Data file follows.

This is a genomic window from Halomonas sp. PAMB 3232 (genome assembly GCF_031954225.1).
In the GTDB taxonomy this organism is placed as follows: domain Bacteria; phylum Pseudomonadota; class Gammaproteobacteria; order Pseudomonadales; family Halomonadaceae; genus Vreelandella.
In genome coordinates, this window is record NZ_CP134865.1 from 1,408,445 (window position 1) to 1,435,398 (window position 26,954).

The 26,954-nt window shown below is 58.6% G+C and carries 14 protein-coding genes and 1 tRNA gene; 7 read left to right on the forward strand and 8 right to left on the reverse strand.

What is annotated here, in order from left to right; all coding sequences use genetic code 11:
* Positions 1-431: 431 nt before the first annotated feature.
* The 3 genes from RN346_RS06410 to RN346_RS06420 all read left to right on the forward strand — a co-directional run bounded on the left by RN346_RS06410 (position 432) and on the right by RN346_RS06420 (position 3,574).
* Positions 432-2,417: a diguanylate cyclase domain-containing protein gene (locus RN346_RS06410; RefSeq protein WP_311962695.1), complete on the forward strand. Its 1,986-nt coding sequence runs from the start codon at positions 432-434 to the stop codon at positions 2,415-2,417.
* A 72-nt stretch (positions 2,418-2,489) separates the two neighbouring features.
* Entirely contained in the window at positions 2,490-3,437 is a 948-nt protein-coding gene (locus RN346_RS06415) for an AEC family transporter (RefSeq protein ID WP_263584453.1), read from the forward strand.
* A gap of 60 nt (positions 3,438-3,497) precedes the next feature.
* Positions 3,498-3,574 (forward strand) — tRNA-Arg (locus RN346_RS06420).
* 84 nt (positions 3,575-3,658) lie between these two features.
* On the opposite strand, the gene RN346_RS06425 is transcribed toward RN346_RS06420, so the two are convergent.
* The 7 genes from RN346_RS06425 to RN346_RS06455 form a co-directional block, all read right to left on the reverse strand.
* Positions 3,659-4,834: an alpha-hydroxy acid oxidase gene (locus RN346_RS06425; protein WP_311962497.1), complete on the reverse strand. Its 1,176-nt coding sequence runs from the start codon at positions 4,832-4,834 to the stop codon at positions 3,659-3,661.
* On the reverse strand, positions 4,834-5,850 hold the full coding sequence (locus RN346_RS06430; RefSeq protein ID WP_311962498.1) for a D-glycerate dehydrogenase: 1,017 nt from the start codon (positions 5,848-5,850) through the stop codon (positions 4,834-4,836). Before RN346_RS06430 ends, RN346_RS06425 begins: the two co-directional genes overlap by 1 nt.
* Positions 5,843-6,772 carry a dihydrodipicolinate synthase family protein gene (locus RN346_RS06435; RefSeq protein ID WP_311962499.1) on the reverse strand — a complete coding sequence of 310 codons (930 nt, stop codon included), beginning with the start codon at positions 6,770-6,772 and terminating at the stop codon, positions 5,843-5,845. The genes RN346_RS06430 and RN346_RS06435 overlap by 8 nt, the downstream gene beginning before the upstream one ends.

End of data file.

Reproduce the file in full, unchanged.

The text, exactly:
This is a genomic window from Halomonas sp. PAMB 3232 (genome assembly GCF_031954225.1).
In the GTDB taxonomy this organism is placed as follows: domain Bacteria; phylum Pseudomonadota; class Gammaproteobacteria; order Pseudomonadales; family Halomonadaceae; genus Vreelandella.
In genome coordinates, this window is record NZ_CP134865.1 from 1,408,445 (window position 1) to 1,435,398 (window position 26,954).

The 26,954-nt window shown below is 58.6% G+C and carries 14 protein-coding genes and 1 tRNA gene; 7 read left to right on the forward strand and 8 right to left on the reverse strand.

What is annotated here, in order from left to right; all coding sequences use genetic code 11:
* Positions 1-431: 431 nt before the first annotated feature.
* The 3 genes from RN346_RS06410 to RN346_RS06420 all read left to right on the forward strand — a co-directional run bounded on the left by RN346_RS06410 (position 432) and on the right by RN346_RS06420 (position 3,574).
* Positions 432-2,417: a diguanylate cyclase domain-containing protein gene (locus RN346_RS06410; RefSeq protein WP_311962695.1), complete on the forward strand. Its 1,986-nt coding sequence runs from the start codon at positions 432-434 to the stop codon at positions 2,415-2,417.
* A 72-nt stretch (positions 2,418-2,489) separates the two neighbouring features.
* Entirely contained in the window at positions 2,490-3,437 is a 948-nt protein-coding gene (locus RN346_RS06415) for an AEC family transporter (RefSeq protein ID WP_263584453.1), read from the forward strand.
* A gap of 60 nt (positions 3,438-3,497) precedes the next feature.
* Positions 3,498-3,574 (forward strand) — tRNA-Arg (locus RN346_RS06420).
* 84 nt (positions 3,575-3,658) lie between these two features.
* On the opposite strand, the gene RN346_RS06425 is transcribed toward RN346_RS06420, so the two are convergent.
* The 7 genes from RN346_RS06425 to RN346_RS06455 form a co-directional block, all read right to left on the reverse strand.
* Positions 3,659-4,834: an alpha-hydroxy acid oxidase gene (locus RN346_RS06425; protein WP_311962497.1), complete on the reverse strand. Its 1,176-nt coding sequence runs from the start codon at positions 4,832-4,834 to the stop codon at positions 3,659-3,661.
* On the reverse strand, positions 4,834-5,850 hold the full coding sequence (locus RN346_RS06430; RefSeq protein ID WP_311962498.1) for a D-glycerate dehydrogenase: 1,017 nt from the start codon (positions 5,848-5,850) through the stop codon (positions 4,834-4,836). Before RN346_RS06430 ends, RN346_RS06425 begins: the two co-directional genes overlap by 1 nt.
* Positions 5,843-6,772 carry a dihydrodipicolinate synthase family protein gene (locus RN346_RS06435; RefSeq protein ID WP_311962499.1) on the reverse strand — a complete coding sequence of 310 codons (930 nt, stop codon included), beginning with the start codon at positions 6,770-6,772 and terminating at the stop codon, positions 5,843-5,845. The genes RN346_RS06430 and RN346_RS06435 overlap by 8 nt, the downstream gene beginning before the upstream one ends.